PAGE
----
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You may have heard that a great part of the fun in Vegas these days is the eating. This is true. Where once Vegas was, at best, ignored by anyone with a palate and, at worst, openly mocked, it is now considered one of the best dining towns in the country. All sorts of celebrity chefs have set up shop here, from the ubiquitous Emeril to Julian Serrano. Branches of a number of significant restaurants (Bouchon, Fleur de Lys, Commander's Palace, Aqua, Aureole, Le Cirque, Lutece) can be found here, though of course, rare is the day you are going to find the signature chef in the kitchen. But the city boasts a few Vegas-based master chefs who can compete with any of those dudes on the Food Network.
On the other hand, the town of the great meal deal-the 99¢ shrimp cocktail or $4.99 all-you-can-eat buffet!-has now reversed itself. For the most part, if you want to eat well, you need to be well-heeled. But you, the non-gambler, with all that money you've saved from the clutches of the craps table, may well be able to take full advantage of the haute cuisine currently offered. And while little hole-in-the-wall ethnic places aren't nearly as abundant as we would like, there are a few noteworthy spots-including perhaps the best Thai restaurant on the continent-and we will help you find your way to them. We may make you drive to certain finds, but don'tworry; we've included even a few hotel-based midprice restaurants worth your patronage as well, plus we've picked our favorites among the many buffets around-after all, it's not a trip to Vegas unless you've piled your plates with a mound of shrimp and endless helpings of prime rib.
1 South Strip
Aureole *** NOUVELLE AMERICAN This branch of a New York City fave (it's pronounced are-ree-all) run by Charlie Palmer is noted for its glass wine tower. Four stories of carefully chosen bottles (including the largest collection of Austrian wines outside that country-well worth trying) are plucked from their perches by comely, cat-suited lasses who fly up and down via pulleys. It's quite the show, and folks come in just to watch.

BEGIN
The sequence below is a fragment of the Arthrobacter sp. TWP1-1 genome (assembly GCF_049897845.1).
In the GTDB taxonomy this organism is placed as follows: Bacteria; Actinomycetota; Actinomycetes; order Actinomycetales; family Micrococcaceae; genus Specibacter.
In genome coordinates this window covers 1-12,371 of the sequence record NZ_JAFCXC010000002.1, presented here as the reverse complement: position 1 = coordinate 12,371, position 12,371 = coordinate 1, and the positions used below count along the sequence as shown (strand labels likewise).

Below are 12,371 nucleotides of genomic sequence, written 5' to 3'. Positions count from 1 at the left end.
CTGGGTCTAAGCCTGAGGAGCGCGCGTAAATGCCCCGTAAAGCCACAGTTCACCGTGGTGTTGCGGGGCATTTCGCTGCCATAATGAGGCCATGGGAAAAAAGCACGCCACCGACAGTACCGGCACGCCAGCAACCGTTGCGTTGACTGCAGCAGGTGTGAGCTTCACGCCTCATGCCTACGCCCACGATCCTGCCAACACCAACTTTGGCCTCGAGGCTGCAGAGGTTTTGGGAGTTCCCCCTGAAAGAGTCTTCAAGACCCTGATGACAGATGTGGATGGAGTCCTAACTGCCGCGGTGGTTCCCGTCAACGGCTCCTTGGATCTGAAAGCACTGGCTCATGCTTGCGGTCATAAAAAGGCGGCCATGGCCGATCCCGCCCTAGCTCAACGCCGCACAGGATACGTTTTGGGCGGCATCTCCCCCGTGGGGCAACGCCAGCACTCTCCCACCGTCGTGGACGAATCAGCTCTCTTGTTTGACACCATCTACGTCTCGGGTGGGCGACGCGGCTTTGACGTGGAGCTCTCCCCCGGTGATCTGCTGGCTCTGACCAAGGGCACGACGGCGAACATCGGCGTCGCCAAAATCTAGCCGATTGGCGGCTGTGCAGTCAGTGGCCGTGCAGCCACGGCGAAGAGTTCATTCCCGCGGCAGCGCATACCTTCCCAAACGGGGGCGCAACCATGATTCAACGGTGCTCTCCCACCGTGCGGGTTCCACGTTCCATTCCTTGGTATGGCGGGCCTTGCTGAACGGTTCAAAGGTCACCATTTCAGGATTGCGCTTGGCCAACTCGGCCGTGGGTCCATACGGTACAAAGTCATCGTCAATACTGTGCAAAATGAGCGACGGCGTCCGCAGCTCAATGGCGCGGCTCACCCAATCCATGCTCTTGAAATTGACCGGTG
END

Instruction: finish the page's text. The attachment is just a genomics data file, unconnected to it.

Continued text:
Should you come for the food? You bet. The current chef is a wonder, serving a seasonal three-course prix-fixe menu, though flirting with your waiter might earn you luxurious extras like pate on brioche topped with shaved truffles or an espresso cup of cold yellow pepper soup with crab. Expect other marvels like a tender roasted lamb loin and braised shoulder, or a rack of venison accompanied by sweet potato puree and chestnut crisp. Everything demonstrates the hand of a true chef in the kitchen, someone paying close attention to his work and to his customers. Service is solicitous, and desserts are playful, including a bittersweet chocolate souffle with blood orange sorbet and a Bartlett pear crisp with toasted cinnamon brioche and lemongrass foam. There is also an excellent cheese plate. Do try the wine list; it comes on a handheld computer, designed not just to guide you through their vast tower but also to recommend pairings with your meal choices.
In Mandalay Bay, 3950 Las Vegas Blvd. South. 877/632-5300. aureolelv.com. Reservations required. Fixed-price dinner $69-$95. AE, DISC, MC, V. Daily 6-11pm.
Charlie Palmer Steak ** STEAKHOUSE There are many, many steakhouses in Vegas, as if there is some natural law which states that any hotel without one will suffer from entropy and eventually collapse into a black hole. Discerning palates know there can be a significant difference among steakhouses; discerning wallets might not care. If you find yourself among the former, do try Charlie Palmer's, probably the best of the costlier Shrines to Beef. Those with the latter can be reassured that with entrees weighing in at around 22 to 45 ounces each, diners can legitimately, and in the name of decency ought to, share portions, which makes this a much more affordable experience than it might appear at first glance. And why not? Those enormous slabs o' meat are as tender as anything because with the big bucks, you do get the best cuts. Charlie Palmer, by the way, is the chef mind behind Aureole on the other side of Mandalay Bay; this makes two for two for this one celeb chef.
In Four Seasons Las Vegas, 3960 Las Vegas Blvd. South. 702/632-5120. charliepalmersteaklv.com. Reservations recommended. Main courses $21-$42. AE, DC, DISC, MC, V. Daily 5-10:30pm.
Commander's Palace ** CREOLE This is an offshoot of the famous New Orleans restaurant, which is considered the best in that town, and sometimes even the best in the country. Vegas's version isn't nearly all that, but it's one of the better choices in town, with a menu where nary a dish fails. You would be best off getting the $39 three-course Creole favorite, featuring the justly legendary turtle soup with sherry, Louisiana pecan-crusted fish, and signature bread pudding souffle, three things Commander's does very, very well indeed. Pork chops sound humble, but here they are thick cut and juicy. Try the Chocolate Sheba in addition to the bread pudding for dessert. The menu is shorter at brunch and lunch, but just as delightful. Revel all the while in the fantastic, doting service.
In the Desert Passage in Aladdin Resort & Casino, 3663 Las Vegas Blvd. South. 702/892-8272. commanderspalace.com. Reservations recommended. Main courses $22-$25 at brunch, $16-$28 at lunch, $25-$39 at dinner. AE, DISC, MC, V. Mon-Fri 9am-11am, 11:30am-2pm, and 5:30-10pm; Sat-Sun 10:30am-2pm and 5:30-10pm.